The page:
Monday, May 4, 2015

Language Interference

Immigrants all over the world suffer from it: they can no longer speak a pure sentence in their native tongue.  Over time, bits and pieces of the local language invade their speech until it becomes a hybrid language only understandable to their children and fellow immigrants, a personal “Creole.”
The first foreign element to sneak it is vocabulary, generally local (and important) institutions.  Please note the following phrases heard in various places in Israel:
Il n’avait pas au beit merkahat.  
Пошел в купат холим.  [Poshel v kupat holim]
I spent six months at the Mercaz Klita.
For the ignorant, the beit merkahat is a pharmacy; kupat holim is the medical clinic; and the Mercaz Klita is Absorption Center.

To be fair, this invasion goes both ways. Our native language forces itself into our version of the local language.  One of the classic mistakes by English-speakers in French, one that eludes a rather surprising response especially for females, is the literal translation of the term I am full into Je suis pleine.  The French reaction may be to look at the belly and say politely “congratulations” since that phrase in French means I am pregnant.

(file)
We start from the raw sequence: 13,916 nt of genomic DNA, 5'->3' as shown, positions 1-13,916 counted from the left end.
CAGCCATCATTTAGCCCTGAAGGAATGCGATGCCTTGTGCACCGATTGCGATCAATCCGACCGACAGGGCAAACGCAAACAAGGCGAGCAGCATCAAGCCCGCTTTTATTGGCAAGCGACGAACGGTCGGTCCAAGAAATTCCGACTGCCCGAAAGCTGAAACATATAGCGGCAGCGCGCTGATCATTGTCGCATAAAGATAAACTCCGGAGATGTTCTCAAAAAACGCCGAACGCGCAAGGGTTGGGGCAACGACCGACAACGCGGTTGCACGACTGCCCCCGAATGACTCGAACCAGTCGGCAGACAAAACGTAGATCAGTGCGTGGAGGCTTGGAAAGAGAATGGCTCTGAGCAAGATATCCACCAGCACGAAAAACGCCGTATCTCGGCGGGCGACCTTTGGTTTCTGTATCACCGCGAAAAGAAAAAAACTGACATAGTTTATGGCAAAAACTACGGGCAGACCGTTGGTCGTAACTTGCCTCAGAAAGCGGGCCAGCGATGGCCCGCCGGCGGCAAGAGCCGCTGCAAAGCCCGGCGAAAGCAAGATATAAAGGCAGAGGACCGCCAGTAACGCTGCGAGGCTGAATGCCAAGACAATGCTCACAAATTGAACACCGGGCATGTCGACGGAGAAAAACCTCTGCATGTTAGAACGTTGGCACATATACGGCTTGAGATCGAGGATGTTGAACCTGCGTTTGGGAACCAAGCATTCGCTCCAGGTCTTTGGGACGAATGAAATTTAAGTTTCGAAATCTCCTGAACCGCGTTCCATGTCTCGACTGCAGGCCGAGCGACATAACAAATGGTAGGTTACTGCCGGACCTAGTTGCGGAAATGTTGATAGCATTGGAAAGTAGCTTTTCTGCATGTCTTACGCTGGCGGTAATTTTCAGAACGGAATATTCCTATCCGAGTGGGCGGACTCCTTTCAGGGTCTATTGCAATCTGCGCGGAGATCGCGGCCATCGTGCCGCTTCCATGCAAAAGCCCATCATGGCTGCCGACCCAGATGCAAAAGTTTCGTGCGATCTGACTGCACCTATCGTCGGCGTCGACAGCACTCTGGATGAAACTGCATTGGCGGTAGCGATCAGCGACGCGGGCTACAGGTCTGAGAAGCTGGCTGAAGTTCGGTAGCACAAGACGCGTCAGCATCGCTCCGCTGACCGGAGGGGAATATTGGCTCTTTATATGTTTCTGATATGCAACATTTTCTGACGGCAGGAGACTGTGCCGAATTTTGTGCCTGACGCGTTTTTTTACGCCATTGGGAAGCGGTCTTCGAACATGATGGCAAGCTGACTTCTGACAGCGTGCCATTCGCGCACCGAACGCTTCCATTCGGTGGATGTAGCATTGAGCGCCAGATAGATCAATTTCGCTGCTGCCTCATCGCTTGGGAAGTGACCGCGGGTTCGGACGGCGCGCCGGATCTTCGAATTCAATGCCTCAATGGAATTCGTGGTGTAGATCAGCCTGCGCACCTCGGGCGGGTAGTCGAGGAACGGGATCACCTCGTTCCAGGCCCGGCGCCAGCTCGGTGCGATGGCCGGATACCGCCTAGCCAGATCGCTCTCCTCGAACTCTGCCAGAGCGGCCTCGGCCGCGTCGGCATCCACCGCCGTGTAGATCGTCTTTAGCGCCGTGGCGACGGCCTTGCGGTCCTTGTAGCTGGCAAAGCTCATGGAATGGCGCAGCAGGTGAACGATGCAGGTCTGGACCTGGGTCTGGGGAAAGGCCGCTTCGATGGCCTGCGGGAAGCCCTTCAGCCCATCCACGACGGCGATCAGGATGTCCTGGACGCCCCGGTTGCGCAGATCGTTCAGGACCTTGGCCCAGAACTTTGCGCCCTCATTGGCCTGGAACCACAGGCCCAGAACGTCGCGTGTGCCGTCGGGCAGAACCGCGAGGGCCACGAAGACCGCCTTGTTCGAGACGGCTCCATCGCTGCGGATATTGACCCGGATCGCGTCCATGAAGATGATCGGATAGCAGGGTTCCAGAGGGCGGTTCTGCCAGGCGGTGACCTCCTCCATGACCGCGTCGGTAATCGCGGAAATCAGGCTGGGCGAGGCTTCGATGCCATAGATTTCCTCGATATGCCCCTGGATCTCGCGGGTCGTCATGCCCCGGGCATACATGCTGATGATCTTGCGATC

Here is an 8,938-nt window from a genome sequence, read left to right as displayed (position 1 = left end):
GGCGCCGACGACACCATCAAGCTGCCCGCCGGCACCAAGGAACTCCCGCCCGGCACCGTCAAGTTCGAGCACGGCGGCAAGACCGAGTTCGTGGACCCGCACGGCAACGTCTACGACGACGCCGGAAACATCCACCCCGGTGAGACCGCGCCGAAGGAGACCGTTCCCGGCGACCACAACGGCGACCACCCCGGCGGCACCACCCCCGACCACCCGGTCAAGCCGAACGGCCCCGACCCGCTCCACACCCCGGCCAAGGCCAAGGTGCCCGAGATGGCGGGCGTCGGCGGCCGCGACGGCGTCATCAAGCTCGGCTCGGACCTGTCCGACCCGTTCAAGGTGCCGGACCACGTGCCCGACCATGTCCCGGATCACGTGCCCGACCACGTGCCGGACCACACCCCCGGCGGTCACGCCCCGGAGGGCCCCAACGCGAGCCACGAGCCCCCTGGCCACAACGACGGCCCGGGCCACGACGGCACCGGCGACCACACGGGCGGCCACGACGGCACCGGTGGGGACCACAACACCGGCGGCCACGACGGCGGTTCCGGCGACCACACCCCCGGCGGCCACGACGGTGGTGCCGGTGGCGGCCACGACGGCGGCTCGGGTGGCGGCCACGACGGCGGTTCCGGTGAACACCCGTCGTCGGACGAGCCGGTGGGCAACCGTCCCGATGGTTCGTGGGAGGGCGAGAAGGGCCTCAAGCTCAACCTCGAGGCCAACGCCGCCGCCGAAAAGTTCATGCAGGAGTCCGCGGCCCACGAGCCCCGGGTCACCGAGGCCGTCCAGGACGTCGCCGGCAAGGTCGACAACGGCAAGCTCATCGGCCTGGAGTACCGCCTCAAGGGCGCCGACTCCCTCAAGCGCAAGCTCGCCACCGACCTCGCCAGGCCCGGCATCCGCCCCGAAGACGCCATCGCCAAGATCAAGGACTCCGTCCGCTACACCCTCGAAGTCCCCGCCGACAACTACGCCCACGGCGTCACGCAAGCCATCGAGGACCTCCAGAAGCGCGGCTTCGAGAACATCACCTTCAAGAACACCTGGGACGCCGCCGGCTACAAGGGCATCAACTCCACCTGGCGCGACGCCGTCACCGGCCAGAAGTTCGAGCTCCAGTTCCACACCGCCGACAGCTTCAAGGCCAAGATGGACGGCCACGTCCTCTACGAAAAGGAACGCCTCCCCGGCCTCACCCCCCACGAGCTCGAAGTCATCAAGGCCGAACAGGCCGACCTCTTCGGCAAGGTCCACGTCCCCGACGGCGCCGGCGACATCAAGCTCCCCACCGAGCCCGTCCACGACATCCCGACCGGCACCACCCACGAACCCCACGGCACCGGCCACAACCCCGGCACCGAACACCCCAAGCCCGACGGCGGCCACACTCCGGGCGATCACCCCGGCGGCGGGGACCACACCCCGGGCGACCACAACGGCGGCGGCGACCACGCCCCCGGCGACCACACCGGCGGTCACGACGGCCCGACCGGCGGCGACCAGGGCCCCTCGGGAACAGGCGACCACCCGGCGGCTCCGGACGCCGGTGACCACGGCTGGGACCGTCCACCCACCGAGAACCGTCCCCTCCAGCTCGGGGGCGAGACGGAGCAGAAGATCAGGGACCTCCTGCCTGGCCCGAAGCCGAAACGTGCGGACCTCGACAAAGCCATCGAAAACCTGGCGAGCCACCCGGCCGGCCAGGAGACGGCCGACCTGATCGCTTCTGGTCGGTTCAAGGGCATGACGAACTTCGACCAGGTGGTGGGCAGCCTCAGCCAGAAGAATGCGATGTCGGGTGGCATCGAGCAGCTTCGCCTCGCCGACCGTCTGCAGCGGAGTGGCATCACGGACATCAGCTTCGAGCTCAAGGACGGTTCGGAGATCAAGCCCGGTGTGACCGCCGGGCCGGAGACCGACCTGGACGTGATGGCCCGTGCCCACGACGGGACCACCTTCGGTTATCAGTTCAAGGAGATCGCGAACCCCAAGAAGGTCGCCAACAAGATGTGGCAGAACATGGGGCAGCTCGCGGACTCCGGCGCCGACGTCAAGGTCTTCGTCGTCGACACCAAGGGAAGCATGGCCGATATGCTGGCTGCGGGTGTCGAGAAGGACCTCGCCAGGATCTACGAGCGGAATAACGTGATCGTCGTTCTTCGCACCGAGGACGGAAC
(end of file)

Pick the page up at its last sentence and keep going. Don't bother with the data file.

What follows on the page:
Surprisingly, not all of the pratfalls autocorrect over time.  I still, after 25 years, cannot always recall that the English expression I ate it (meaning I paid the price) is not אכלתי את זה  [achalit et ze] but instead אכלתי אותו  achalti oto].  So, immigrants continue to mangle their new language.

Moreover, applying roots from one language and grammar from the other language, immigrants create their perfectly logical (to them anyway) vocabulary.  My father loves his creation obviousment, made up of the English root obvious and the French adverb suffix (equivalent to the English “ly”) ment.  No such French word exists in Le Petit Robert, affectionately known as “Little Bob” but actually a French dictionary, but who cares? We understand him.

All this give and take means that over time immigrants create their own personal language, fully understandable to a select few.  The process is called language interference but I would prefer to label it cross pollination since the result is a magical and unique.  On exhibit, I present one of my mother’s classic sentences to her mother, containing no less than three languages in no more than five words: pick up a bissel pain – or for those who don’t understand this Creole (English, Yiddish and French, respectively), pick up some bread. Now that is a thing of beauty!

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